purchase

[pur-chuhs]

verb (used with object), pur·chased, pur·chas·ing.

verb (used without object), pur·chased, pur·chas·ing.

to buy something.

noun


Origin of purchase

before 1150; (v.) Middle English purchasen < Anglo-French purchacer to seek to obtain, procure (Old French pourchacier), equivalent to pur- (< Latin prō pro1) + chacer to chase1; (noun) Middle English < Anglo-French purchas (Old French porchas), derivative of the v.
Related formspur·chas·er, nounmis·pur·chase, verb (used with object), mis·pur·chased, mis·pur·chas·ing.non·pur·chase, nounnon·pur·chas·er, nouno·ver·pur·chase, verb (used with object), o·ver·pur·chased, o·ver·pur·chas·ing.pre·pur·chase, noun, verb (used with object), pre·pur·chased, pre·pur·chas·ing.pre·pur·chas·er, nounqua·si-pur·chased, adjectiveun·pur·chased, adjective

Synonyms for purchase

Synonym study

1. See buy.

Antonyms for purchase

1. sell.
Dictionary.com Unabridged Based on the Random House Unabridged Dictionary, © Random House, Inc. 2019

Related Words for purchaser

customer, patron, shopper, client, consumer

Examples from the Web for purchaser

Contemporary Examples of purchaser

  • The government will be the purchaser of GM in the 363 Sale, so they are naturally involved, day-to-day.

    The Daily Beast logo
    GM: We're on a Short Leash

    Paul A. Eisenstein

    June 29, 2009

Historical Examples of purchaser


British Dictionary definitions for purchaser

purchase

verb (tr)

to obtain (goods, etc) by payment
to obtain by effort, sacrifice, etcto purchase one's freedom
to draw, haul, or lift (a load) with the aid of mechanical apparatus
to acquire (an estate) other than by inheritance

noun

something that is purchased, esp an article bought with money
the act of buying
acquisition of an estate by any lawful means other than inheritance
a rough measure of the mechanical advantage achieved by a lever
a firm foothold, grasp, etc, as for climbing or levering something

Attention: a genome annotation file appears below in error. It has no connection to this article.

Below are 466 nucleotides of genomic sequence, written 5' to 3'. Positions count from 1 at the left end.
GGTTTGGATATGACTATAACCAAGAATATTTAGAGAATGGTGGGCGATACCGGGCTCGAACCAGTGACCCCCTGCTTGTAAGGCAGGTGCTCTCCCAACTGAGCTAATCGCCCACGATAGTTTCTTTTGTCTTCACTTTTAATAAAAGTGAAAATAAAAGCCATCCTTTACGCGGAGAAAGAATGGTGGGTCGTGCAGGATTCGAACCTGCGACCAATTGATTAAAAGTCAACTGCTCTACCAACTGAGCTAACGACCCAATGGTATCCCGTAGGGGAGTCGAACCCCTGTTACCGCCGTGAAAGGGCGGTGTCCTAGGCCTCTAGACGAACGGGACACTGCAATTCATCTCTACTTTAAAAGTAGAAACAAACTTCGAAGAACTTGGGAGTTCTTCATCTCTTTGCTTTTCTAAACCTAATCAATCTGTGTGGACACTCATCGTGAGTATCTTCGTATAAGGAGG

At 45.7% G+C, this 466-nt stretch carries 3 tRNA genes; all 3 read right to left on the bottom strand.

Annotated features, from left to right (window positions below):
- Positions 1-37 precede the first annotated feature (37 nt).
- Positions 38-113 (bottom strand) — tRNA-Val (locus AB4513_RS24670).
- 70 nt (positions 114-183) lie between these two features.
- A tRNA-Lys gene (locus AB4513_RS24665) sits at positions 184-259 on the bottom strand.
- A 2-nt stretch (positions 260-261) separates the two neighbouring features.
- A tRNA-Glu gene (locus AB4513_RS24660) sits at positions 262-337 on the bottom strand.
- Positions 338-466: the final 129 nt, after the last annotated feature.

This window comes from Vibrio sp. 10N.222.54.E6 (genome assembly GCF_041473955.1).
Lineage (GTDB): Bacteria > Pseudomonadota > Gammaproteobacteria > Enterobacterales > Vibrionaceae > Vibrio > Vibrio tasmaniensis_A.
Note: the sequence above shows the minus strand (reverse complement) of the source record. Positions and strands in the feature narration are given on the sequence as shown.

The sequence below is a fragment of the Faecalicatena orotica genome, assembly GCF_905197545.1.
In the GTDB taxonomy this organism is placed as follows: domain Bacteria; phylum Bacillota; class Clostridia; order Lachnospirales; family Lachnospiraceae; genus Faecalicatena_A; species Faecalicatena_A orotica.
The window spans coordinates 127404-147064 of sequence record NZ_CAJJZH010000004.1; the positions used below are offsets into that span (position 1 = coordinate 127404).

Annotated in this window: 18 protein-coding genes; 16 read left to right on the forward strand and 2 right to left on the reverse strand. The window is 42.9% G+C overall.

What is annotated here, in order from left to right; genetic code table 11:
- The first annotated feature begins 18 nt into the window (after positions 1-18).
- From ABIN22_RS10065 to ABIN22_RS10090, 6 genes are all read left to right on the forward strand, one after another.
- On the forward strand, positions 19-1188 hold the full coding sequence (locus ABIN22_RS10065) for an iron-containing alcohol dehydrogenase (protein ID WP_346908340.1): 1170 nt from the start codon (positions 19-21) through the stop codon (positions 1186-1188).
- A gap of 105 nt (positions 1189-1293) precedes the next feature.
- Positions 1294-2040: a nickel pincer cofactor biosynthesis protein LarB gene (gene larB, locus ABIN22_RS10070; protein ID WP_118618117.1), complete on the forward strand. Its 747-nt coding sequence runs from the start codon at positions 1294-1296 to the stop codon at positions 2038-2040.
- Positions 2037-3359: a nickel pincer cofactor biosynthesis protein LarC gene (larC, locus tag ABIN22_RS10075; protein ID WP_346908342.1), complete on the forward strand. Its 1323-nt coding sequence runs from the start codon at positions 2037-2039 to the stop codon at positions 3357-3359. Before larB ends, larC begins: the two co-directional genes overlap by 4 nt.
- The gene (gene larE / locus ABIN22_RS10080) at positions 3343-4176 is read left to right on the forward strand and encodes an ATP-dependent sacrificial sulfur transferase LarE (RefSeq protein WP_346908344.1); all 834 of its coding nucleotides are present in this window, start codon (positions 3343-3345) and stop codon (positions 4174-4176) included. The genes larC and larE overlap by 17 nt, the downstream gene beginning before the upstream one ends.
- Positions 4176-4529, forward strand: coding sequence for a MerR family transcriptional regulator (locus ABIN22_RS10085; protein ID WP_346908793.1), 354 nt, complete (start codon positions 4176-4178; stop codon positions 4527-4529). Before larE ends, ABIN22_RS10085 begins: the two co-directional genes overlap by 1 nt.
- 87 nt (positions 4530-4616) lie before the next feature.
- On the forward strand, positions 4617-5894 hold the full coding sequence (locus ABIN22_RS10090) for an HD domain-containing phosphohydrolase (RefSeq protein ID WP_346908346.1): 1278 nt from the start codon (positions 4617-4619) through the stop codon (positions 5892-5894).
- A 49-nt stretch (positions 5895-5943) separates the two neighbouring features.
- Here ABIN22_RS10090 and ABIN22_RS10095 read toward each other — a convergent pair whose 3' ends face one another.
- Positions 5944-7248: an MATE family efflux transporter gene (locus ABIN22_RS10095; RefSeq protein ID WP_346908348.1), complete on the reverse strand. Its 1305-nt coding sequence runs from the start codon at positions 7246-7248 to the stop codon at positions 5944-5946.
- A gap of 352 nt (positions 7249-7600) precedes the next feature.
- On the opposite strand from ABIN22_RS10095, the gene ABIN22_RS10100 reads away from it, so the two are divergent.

a means of achieving some influence, advantage, etc
Derived Formspurchaser, noun

Word Origin for purchase

C13: from Old French porchacier to strive to obtain, from por- for + chacier to chase 1
Collins English Dictionary - Complete & Unabridged 2012 Digital Edition © William Collins Sons & Co. Ltd. 1979, 1986 © HarperCollins Publishers 1998, 2000, 2003, 2005, 2006, 2007, 2009, 2012

Word Origin and History for purchaser
n.

c.1300, from Anglo-French, Old French porchaceor, agent noun from porchacier (see purchase (v.)).

purchase

v.

c.1300, "acquire, obtain; get, receive; procure, provide," also "accomplish or bring about; instigate; cause, contrive, plot; recruit, hire," from Anglo-French purchaser "go after," Old French porchacier "search for, procure; purchase; aim at, strive for, pursue eagerly" (11c., Modern French pourchasser), from pur- "forth" (possibly used here as an intensive prefix; see pur-) + Old French chacier "run after, to hunt, chase" (see chase (v.)).

Originally to obtain or receive as due in any way, including through merit or suffering; specific sense of "acquire for money, pay money for, buy" is from mid-14c., though the word continued to be used for "to get by conquest in war, obtain as booty" up to 17c. Related: Purchased; purchasing.

purchase

n.

c.1300, purchas, "acquisition, gain;" also, "something acquired or received, a possession; property, goods;" especially "booty, spoil; goods gained by pillage or robbery" (to make purchase was "to seize by robbery"). Also "mercenary soldier, one who fights for booty." From Anglo-French purchace, Old French porchaz "acquisition, gain, profit; seizing, plunder; search pursuit, effort," from Anglo-French purchaser, Old French porchacier (see purchase (v.)).

From early 14c. as "endeavor, effort, exertion; instigation, contrivance;" late 14c. as "act of acquiring, procurement." Meaning "that which is bought" is from 1580s. The sense of "hold or position for advantageously applying power" (1711) is extended from the nautical verb meaning "to haul or draw (especially by mechanical power)," often used in reference to hauling up anchors, attested from 1560s. Wif of purchase (early 14c.) was a term for "concubine."

Online Etymology Dictionary, © 2010 Douglas Harper